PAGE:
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A Modest Proposal: CRACK DOWN on Criticism!

Start with the industries' the-sky-is-falling claims [href="http://www.riaa.com/issues/piracy/default.asp">1, href="http://web.archive.org/web/20050217040618/http://www.mpaa.org/anti-piracy/">2], subtract any
alternative claims, no matter how compelling [href="http://www.unc.edu/%7Ecigar/papers/FileSharing_March2004.pdf">3],
add in the rush to legislate [href="http://www.publicknowledge.org/issues/hr2391">4], and I
wonder how long before we might see logic like the following:

Elektra, 20th Century Fox,
budget$65 million [href="http://www.the-numbers.com/movies/2005/ELEKT.php">1]
opening weekend take$13 million [href="http://www.the-numbers.com/movies/2005/ELEKT.php">2]
second weekend take$4 million [href="http://www.the-numbers.com/movies/2005/ELEKT.php">3]
total take$24 million [href="http://www.the-numbers.com/movies/2005/ELEKT.php">4]
average critic rating3.5/10 [5]
Conclusion:Movie critics cost 20th Century Fox 69% income loss in one
week, $41 million overall

leading to:

name="title">Critical Review Assault Criminalization KluDge,
OWnership Normalization (CRACK DOWN) Act

size="+1">An Act To amend Section 107 of Title 17,
United States Code, by removing the word "criticism".

name="purpose">Purpose and Summary
The purpose of the CRACK DOWN Act is to return to copyright holders a
more complete control of their work and how it may be used, and to
protect them from harms caused by non-authorized uses of their work
which they are currently unable to remedy. By removing the word
"criticism" from Section 107 (US Code Title 17), critical assault will
be no longer be falsely protected as a "fair" use, and will be subject
to the full scope of statutory and criminal damages as provided by
Title 17 Chapter 5 and Section 2319 of Title 18.

name="background">Background and Need for

Irony, cynicism -- the generally critical disposition -- have spread in
epidemic proportions over the last years, arguably to the detriment of
society. Negativity as a source of entertainment is flourishing as
nevertofore. Caught up in this assault of adversity, mischief, and
anarchy, precepts originally promulgated for the advancement and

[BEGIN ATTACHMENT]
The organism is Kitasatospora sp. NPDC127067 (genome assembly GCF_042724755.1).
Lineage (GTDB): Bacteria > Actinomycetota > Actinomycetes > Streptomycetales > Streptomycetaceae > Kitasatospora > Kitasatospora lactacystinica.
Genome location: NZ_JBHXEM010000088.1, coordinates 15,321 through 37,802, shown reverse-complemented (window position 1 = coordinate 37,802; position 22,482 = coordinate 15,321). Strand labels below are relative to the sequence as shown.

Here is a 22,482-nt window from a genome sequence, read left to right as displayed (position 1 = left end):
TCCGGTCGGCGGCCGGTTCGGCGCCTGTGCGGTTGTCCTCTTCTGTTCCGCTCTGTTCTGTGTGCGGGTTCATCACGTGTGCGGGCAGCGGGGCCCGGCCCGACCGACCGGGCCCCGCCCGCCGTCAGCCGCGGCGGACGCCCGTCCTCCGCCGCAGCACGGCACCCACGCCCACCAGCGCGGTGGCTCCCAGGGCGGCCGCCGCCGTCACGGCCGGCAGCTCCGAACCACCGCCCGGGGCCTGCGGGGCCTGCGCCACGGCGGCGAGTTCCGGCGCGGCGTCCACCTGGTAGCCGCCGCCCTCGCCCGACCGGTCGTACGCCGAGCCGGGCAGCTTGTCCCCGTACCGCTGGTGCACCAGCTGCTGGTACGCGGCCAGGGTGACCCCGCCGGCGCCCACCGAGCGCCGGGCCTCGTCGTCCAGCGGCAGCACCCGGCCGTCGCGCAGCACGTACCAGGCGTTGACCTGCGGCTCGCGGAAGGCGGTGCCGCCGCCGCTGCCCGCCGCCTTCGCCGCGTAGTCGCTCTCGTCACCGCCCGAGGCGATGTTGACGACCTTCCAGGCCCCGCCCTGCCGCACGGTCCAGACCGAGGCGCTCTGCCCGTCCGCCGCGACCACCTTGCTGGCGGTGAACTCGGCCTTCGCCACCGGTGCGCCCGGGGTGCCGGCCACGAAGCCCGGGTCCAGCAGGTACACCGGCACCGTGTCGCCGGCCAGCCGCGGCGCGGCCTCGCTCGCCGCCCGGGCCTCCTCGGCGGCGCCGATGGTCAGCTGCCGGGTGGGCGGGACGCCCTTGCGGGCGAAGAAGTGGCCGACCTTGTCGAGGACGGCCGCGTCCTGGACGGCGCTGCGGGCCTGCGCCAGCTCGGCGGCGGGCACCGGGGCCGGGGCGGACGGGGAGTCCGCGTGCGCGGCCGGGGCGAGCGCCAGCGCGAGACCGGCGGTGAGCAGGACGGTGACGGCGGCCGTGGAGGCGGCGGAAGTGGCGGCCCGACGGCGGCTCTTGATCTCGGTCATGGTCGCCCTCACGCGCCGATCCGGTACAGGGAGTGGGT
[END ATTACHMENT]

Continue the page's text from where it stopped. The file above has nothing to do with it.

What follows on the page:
betterment of society have instead become misused, abused, and
misapplied in ways never intended. The use of copyrighted works in, and
the creation of derivative works based upon the copyrighted work as,
derogatory, defaming, disparaging, detrimental, derisive, deprecating
or otherwise damaging criticism of a copyrighted work is, under the
current letter of the law, protected as "fair use". Obviously there is
nothing "fair" in copyright owners having to endure an assault upon
their copyrighted work using misappropriated elements from the same
work, or having the work vandalized in the creation of an unauthorized
derivative work, such as a satire or parody, which only damages the

assault-as-criticism costs affected copyright holders billions of
dollars each year. The movie industry alone in 2004 suffered actual
domestic losses of at least $1.9 billion due to this assault, to say
nothing of the untold billions in unrealized potential income. An
individual work is liable to lose an estimated average of $14 million
in lost weekend income per week from review assault. The effect of this
volume of critical assault is substantial: lost U.S. jobs,
corresponding lost wages, lower tax revenue, and higher prices for
honorable consumers of copyrighted works.

That negative
reviews hurt the movie industry is undisputed. How much it hurts the
industry can be seen in an increasingly desperate move movie studios
have been forced to resort to, the "wide-opening weekend", in which the
financial detriments caused by critical assault can be somewhat
mitigated by having the movie reach as many end consumers as possible